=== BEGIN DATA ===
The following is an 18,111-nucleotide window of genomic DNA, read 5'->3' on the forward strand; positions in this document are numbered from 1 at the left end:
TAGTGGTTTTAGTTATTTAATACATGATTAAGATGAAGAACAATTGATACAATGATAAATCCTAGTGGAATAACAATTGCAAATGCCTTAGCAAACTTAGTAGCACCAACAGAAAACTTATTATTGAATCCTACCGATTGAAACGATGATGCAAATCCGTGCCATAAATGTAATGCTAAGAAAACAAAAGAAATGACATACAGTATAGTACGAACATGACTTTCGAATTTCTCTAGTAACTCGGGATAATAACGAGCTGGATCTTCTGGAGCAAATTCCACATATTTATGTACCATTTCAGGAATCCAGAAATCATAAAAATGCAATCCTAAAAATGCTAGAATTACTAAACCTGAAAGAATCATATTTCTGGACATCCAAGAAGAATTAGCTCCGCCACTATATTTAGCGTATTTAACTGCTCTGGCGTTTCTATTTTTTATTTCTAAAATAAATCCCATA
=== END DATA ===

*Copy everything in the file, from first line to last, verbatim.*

The following is an 18,111-nucleotide window of genomic DNA, read 5'->3' on the forward strand; positions in this document are numbered from 1 at the left end:
TAGTGGTTTTAGTTATTTAATACATGATTAAGATGAAGAACAATTGATACAATGATAAATCCTAGTGGAATAACAATTGCAAATGCCTTAGCAAACTTAGTAGCACCAACAGAAAACTTATTATTGAATCCTACCGATTGAAACGATGATGCAAATCCGTGCCATAAATGTAATGCTAAGAAAACAAAAGAAATGACATACAGTATAGTACGAACATGACTTTCGAATTTCTCTAGTAACTCGGGATAATAACGAGCTGGATCTTCTGGAGCAAATTCCACATATTTATGTACCATTTCAGGAATCCAGAAATCATAAAAATGCAATCCTAAAAATGCTAGAATTACTAAACCTGAAAGAATCATATTTCTGGACATCCAAGAAGAATTAGCTCCGCCACTATATTTAGCGTATTTAACTGCTCTGGCGTTTCTATTTTTTATTTCTAAAATAAATCCCATA